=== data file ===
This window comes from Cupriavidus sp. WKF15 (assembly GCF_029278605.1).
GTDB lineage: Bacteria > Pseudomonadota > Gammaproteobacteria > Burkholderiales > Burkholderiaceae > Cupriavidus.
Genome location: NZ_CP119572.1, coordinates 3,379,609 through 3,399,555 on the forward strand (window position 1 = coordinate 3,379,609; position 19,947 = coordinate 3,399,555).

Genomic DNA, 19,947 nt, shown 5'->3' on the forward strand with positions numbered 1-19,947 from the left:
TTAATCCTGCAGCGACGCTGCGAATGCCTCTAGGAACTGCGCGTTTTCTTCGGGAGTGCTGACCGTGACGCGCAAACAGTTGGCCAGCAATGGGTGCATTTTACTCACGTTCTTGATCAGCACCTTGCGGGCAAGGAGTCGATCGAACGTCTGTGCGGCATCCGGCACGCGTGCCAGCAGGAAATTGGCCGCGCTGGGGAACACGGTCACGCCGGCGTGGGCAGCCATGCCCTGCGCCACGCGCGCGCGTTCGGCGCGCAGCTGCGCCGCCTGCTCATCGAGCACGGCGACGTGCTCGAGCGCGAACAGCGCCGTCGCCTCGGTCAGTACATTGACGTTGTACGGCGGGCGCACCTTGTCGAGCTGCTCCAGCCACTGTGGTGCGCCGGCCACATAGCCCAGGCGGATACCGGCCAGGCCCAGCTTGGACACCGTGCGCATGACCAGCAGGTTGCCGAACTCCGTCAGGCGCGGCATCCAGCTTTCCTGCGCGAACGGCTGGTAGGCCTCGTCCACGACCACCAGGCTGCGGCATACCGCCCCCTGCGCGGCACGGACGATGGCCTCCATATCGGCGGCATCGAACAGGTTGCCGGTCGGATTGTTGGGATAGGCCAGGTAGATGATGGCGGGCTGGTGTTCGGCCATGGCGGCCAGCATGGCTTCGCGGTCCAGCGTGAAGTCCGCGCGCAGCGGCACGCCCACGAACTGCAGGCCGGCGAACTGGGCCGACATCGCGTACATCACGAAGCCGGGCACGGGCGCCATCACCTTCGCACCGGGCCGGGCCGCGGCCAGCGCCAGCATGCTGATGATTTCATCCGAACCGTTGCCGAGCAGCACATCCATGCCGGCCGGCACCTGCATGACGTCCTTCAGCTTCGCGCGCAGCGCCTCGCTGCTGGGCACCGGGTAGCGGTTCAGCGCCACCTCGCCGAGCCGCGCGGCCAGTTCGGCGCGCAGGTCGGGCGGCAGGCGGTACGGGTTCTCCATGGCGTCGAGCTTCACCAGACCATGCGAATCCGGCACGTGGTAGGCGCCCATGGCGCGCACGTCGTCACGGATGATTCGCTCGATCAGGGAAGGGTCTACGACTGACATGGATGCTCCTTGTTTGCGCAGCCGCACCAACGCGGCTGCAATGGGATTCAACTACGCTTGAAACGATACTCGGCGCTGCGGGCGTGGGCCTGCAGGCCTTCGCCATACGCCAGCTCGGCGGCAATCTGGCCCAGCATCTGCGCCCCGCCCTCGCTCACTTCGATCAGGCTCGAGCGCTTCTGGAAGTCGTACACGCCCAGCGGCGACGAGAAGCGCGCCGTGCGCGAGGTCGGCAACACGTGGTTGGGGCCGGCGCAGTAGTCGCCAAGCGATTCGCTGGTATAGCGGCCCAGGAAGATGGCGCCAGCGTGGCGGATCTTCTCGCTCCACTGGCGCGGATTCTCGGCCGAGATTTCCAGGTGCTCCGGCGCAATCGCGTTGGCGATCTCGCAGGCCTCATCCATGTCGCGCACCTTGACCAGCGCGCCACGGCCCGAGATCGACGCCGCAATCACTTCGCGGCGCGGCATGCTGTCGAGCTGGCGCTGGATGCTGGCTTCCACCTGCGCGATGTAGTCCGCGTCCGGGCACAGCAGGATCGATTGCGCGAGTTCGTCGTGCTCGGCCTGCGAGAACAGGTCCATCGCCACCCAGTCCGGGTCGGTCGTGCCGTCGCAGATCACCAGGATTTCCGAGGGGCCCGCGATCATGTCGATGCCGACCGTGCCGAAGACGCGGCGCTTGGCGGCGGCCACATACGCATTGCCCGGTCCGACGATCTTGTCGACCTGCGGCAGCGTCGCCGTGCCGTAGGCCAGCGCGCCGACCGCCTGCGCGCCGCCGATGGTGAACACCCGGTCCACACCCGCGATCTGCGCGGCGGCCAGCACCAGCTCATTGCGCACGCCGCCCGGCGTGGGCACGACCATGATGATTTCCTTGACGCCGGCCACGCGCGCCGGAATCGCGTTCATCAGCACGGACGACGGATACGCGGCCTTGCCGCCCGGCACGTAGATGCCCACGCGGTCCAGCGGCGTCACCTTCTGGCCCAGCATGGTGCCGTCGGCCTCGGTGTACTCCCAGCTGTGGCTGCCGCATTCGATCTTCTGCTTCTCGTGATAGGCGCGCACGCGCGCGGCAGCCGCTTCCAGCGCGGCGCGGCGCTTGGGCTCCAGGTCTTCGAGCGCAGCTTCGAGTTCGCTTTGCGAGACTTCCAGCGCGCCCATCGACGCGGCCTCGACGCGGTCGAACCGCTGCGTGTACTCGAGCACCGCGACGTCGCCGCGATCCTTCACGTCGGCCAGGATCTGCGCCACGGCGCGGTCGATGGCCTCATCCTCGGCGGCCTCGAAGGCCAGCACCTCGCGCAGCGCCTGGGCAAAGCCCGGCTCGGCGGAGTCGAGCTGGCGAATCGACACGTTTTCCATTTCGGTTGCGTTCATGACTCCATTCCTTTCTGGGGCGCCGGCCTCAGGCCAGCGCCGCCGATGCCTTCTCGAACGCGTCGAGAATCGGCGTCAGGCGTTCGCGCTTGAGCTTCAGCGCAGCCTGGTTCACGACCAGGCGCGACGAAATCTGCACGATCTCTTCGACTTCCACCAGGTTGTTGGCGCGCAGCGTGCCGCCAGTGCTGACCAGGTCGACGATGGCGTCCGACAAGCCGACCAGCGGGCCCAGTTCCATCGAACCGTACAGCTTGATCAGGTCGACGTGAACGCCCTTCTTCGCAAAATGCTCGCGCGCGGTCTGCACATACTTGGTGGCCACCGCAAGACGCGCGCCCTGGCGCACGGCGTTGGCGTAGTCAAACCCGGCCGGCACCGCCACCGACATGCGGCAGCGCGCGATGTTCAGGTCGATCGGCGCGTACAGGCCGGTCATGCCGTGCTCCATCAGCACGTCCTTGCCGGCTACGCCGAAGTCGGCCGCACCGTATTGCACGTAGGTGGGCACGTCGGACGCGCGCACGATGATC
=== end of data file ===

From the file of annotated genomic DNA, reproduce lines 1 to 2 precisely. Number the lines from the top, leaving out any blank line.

This window comes from Cupriavidus sp. WKF15 (assembly GCF_029278605.1).
GTDB lineage: Bacteria > Pseudomonadota > Gammaproteobacteria > Burkholderiales > Burkholderiaceae > Cupriavidus.